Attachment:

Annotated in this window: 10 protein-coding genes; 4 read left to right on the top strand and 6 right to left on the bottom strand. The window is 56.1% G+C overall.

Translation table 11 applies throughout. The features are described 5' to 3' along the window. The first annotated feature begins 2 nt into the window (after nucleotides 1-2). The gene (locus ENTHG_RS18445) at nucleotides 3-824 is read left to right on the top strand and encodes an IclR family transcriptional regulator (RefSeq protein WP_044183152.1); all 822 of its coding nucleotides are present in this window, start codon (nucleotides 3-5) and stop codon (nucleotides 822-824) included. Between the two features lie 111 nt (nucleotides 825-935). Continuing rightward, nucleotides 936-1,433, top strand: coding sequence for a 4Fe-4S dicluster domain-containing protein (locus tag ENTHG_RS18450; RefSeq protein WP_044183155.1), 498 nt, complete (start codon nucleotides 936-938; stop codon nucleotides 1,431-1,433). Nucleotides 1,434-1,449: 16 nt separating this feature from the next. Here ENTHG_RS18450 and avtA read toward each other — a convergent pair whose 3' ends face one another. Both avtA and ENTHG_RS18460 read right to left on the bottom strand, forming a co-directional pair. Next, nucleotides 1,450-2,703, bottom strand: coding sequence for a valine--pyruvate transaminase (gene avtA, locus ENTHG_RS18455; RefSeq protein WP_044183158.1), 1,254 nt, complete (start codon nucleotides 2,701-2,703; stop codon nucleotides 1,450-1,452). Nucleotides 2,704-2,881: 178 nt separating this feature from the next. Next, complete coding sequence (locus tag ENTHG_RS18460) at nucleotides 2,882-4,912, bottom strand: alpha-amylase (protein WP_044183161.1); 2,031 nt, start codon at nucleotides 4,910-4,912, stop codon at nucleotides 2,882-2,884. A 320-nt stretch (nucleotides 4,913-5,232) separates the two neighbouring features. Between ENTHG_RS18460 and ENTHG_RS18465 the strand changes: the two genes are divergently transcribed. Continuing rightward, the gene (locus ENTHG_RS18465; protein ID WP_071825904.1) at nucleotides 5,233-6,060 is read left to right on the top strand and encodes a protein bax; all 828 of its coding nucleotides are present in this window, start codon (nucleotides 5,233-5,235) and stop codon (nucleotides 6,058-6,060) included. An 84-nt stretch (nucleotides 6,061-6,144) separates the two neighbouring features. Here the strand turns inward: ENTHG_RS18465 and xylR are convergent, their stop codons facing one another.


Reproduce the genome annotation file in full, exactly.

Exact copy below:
Annotated in this window: 10 protein-coding genes; 4 read left to right on the top strand and 6 right to left on the bottom strand. The window is 56.1% G+C overall.

Translation table 11 applies throughout. The features are described 5' to 3' along the window. The first annotated feature begins 2 nt into the window (after nucleotides 1-2). The gene (locus ENTHG_RS18445) at nucleotides 3-824 is read left to right on the top strand and encodes an IclR family transcriptional regulator (RefSeq protein WP_044183152.1); all 822 of its coding nucleotides are present in this window, start codon (nucleotides 3-5) and stop codon (nucleotides 822-824) included. Between the two features lie 111 nt (nucleotides 825-935). Continuing rightward, nucleotides 936-1,433, top strand: coding sequence for a 4Fe-4S dicluster domain-containing protein (locus tag ENTHG_RS18450; RefSeq protein WP_044183155.1), 498 nt, complete (start codon nucleotides 936-938; stop codon nucleotides 1,431-1,433). Nucleotides 1,434-1,449: 16 nt separating this feature from the next. Here ENTHG_RS18450 and avtA read toward each other — a convergent pair whose 3' ends face one another. Both avtA and ENTHG_RS18460 read right to left on the bottom strand, forming a co-directional pair. Next, nucleotides 1,450-2,703, bottom strand: coding sequence for a valine--pyruvate transaminase (gene avtA, locus ENTHG_RS18455; RefSeq protein WP_044183158.1), 1,254 nt, complete (start codon nucleotides 2,701-2,703; stop codon nucleotides 1,450-1,452). Nucleotides 2,704-2,881: 178 nt separating this feature from the next. Next, complete coding sequence (locus tag ENTHG_RS18460) at nucleotides 2,882-4,912, bottom strand: alpha-amylase (protein WP_044183161.1); 2,031 nt, start codon at nucleotides 4,910-4,912, stop codon at nucleotides 2,882-2,884. A 320-nt stretch (nucleotides 4,913-5,232) separates the two neighbouring features. Between ENTHG_RS18460 and ENTHG_RS18465 the strand changes: the two genes are divergently transcribed. Continuing rightward, the gene (locus ENTHG_RS18465; protein ID WP_071825904.1) at nucleotides 5,233-6,060 is read left to right on the top strand and encodes a protein bax; all 828 of its coding nucleotides are present in this window, start codon (nucleotides 5,233-5,235) and stop codon (nucleotides 6,058-6,060) included. An 84-nt stretch (nucleotides 6,061-6,144) separates the two neighbouring features. Here the strand turns inward: ENTHG_RS18465 and xylR are convergent, their stop codons facing one another.